A pedestrian wearing a mask to curb the spread of COVID-19 uses an umbrella as snow falls in downtown Vancouver on Saturday, February 13, 2021. THE CANADIAN PRESS/Darryl Dyck

A pedestrian wearing a mask to curb the spread of COVID-19 uses an umbrella as snow falls in downtown Vancouver on Saturday, February 13, 2021. THE CANADIAN PRESS/Darryl Dyck

B.C. records 26 deaths over Family Day weekend; top doctor says vaccine delivery ramping up

Daily cases stayed below 500 for each day of the long weekend

B.C. recorded 1,533 new cases of COVID-19, and 26 deaths, over the Family Day long weekend, provincial health officer Dr. Bonnie Henry said during a press conference Tuesday (Feb. 16).

By day, the breaks down to 452 cases recorded Saturday, 431 cases reported Sunday, 348 cases on Monday, 302 on Tuesday and six epi-linked cases. There are a total of 4189 active cases currently, with 7,136 people under public health monitoring.

By region, the four-day total breaks down to 392 cases in Vancouver Coastal Health, 856 cases in Fraser Health, 92 cases in Interior Health, 58 cases in Island Health and 135 cases in Northern Health.

There have been a total of 74,283 cases of COVID-19 in B.C. since the pandemic began, as much of the province has spent months under heavy gathering restrictions. There are 231 people in hospital at the moment, 74 of whom are in intensive care or ICU. B.C.’s death toll from the coronavirus has reached 1,314.

There have been three new outbreaks in health-care facilities, and three that have ended. In total, there are 15 active outbreaks in long-term care facilities involving 561 residents and 349 staff, along with six in acute care. There have been two outbreaks in at schools and childcare centres; at Timothy Christian School in Chilliwack and the SFU Childcare Society.

Henry said that the deaths in long-term care stem from outbreaks that began prior to vaccination, or that residents or staff were infected right after their first dose, before the immune response and associated protection from COVID kicked in.

Henry said that there have been 171,755 doses of the COVID vaccine administered, of which 22,914 have been second doses. While B.C. has had few new doses of either approved COVID vaccines in recent weeks, Henry said that supply is ramping up and this week’s deliveries have already begun to show up.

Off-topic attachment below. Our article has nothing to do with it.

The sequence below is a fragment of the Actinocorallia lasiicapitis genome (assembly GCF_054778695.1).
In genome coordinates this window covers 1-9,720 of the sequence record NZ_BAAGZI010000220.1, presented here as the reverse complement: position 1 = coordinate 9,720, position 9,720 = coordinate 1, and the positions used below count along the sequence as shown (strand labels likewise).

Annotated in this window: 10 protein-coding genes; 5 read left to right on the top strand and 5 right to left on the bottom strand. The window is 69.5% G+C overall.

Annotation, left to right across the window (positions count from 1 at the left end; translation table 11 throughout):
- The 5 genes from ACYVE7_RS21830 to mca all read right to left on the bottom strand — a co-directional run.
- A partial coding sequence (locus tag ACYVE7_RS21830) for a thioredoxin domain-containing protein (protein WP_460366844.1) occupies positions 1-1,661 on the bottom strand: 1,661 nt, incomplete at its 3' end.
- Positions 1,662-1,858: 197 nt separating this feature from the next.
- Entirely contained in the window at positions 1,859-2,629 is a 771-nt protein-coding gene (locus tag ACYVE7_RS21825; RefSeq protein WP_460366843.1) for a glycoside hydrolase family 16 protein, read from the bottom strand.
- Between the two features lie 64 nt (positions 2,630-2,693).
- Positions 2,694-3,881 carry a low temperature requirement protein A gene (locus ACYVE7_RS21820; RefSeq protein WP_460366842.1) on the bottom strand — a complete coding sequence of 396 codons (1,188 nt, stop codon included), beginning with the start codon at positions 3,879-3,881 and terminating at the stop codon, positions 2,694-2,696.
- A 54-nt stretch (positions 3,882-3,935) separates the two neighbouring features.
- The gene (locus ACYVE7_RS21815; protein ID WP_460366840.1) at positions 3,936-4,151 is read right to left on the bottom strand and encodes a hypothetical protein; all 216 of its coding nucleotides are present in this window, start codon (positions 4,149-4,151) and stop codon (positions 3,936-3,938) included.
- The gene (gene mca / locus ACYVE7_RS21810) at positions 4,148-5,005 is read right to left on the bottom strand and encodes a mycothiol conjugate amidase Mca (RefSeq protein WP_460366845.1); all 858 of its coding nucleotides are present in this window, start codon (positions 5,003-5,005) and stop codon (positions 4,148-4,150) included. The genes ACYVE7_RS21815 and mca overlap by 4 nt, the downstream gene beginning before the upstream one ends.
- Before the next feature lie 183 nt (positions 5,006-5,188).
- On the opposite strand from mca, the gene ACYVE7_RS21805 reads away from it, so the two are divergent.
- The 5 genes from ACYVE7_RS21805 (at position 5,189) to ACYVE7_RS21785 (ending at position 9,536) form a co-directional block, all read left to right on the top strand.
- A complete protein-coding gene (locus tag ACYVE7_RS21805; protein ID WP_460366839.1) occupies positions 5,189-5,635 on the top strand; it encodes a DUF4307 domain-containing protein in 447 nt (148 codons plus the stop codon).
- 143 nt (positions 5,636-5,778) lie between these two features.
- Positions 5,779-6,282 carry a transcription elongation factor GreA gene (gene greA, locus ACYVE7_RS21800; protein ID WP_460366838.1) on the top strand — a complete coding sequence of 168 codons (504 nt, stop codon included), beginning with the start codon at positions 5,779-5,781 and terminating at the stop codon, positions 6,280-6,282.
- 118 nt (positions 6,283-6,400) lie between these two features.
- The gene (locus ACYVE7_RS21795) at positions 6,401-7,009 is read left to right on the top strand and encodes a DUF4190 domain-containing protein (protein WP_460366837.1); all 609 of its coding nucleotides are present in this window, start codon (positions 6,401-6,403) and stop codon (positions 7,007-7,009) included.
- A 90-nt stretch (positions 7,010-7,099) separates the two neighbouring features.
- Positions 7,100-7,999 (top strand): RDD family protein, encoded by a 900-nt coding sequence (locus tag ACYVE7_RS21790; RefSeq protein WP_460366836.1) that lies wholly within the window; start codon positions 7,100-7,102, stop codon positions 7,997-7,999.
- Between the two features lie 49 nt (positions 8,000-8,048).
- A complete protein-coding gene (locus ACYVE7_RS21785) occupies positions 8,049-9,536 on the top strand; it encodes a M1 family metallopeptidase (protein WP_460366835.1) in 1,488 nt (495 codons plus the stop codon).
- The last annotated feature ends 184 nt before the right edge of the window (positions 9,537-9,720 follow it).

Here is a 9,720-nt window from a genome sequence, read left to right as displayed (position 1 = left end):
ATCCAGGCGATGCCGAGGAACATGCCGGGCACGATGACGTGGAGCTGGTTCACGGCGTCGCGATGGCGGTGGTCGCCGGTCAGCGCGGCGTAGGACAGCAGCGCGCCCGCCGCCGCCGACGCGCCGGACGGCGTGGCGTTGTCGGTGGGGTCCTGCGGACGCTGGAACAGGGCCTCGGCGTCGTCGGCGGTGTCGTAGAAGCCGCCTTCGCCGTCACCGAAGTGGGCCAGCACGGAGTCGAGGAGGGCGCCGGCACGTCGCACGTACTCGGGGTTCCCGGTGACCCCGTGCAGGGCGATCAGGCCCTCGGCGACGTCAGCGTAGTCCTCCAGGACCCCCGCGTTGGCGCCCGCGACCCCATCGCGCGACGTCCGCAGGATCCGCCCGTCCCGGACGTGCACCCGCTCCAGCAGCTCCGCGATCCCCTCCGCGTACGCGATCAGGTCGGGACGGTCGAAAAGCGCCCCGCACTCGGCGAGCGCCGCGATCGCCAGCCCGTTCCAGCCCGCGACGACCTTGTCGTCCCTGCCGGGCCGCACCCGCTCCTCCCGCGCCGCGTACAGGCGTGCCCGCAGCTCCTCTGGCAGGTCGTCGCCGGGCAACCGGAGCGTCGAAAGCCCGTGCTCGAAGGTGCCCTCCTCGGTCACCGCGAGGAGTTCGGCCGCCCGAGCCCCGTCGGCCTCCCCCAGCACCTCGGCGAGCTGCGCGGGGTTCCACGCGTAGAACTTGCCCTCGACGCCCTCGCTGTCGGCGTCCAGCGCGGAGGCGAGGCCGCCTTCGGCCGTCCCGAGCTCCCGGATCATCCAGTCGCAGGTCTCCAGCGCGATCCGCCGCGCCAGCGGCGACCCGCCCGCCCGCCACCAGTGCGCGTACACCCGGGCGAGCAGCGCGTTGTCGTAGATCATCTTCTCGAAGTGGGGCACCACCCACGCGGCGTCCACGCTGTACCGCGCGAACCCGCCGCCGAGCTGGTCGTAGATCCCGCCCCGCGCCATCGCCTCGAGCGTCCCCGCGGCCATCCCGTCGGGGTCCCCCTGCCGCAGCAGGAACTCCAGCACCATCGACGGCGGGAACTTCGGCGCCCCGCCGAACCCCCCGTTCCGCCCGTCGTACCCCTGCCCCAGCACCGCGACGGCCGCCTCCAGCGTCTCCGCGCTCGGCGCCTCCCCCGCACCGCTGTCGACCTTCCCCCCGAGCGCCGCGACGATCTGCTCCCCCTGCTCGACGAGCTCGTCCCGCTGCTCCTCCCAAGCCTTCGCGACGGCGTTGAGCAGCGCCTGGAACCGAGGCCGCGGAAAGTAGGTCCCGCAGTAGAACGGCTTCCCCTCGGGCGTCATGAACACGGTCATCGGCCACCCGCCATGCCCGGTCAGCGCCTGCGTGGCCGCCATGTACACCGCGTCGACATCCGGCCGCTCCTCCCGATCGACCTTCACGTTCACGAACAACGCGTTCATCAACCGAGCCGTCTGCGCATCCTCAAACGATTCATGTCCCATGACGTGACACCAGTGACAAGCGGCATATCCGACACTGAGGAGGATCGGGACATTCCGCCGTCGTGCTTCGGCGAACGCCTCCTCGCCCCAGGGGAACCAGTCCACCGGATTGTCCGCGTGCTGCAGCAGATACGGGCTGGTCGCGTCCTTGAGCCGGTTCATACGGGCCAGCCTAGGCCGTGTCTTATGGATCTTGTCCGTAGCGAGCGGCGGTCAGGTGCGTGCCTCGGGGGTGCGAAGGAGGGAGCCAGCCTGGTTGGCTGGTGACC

But Health Minister Adrian Dix noted that the vaccination effort is not nearly far enough along for people to slow down on COVID safety measures.

“By April 1 about 10 per cent of the (B.C.) population will be immunized,” he said.

Henry said the B.C. health officials looked at data this weekend from other countries and at information from Quebec, which has delayed its second dose by months, to learn about the effects of delaying the second dose. Both the Pfizer and Moderna vaccines require two doses.

“This delay of several weeks between the first dose… and the second dose… does not have a negative impact on vaccine effectiveness,” Henry said.

“We know we have a buffer where we can safely delay the second dose.”

Henry said that most people who received the Pfizer shot will get their second one within a 42-day window, but those who got the Moderna shot may have to wait longer due to the intervals between shipments. Overall, 4000-6000 people will get their second shot outside of the 42 day window.

However, there have also been more variants of concern detected in B.C. There have been 40 cases found of the U.K. B117 variant, 19 cases of the B1351 South African variant and one of the B1525 Nigerian variant.

Henry reminded British Columbians that while cases have gone down from their high late last year, the situation can change quickly. In the past week, Henry said, the reproductive number (how many people each positive case spreads the virus to) has risen above one.

“The precautions we take today will have an impact two weeks from now,” she said. “Now is not the time to increase our social interactions, now is not the time to increase our events.”

READ MORE: ‘Their voice really matters’: Survey asks for input from B.C. youth on COVID’s effects

READ MORE: 12% of COVID-19 rule breakers in B.C. have paid their fines


@katslepian

katya.slepian@bpdigital.ca

Like us on Facebook and follow us on Twitter.

Want to support local journalism during the pandemic? Make a donation here.

Coronavirusvideo

Get local stories you won't find anywhere else right to your inbox.
Sign up here

Just Posted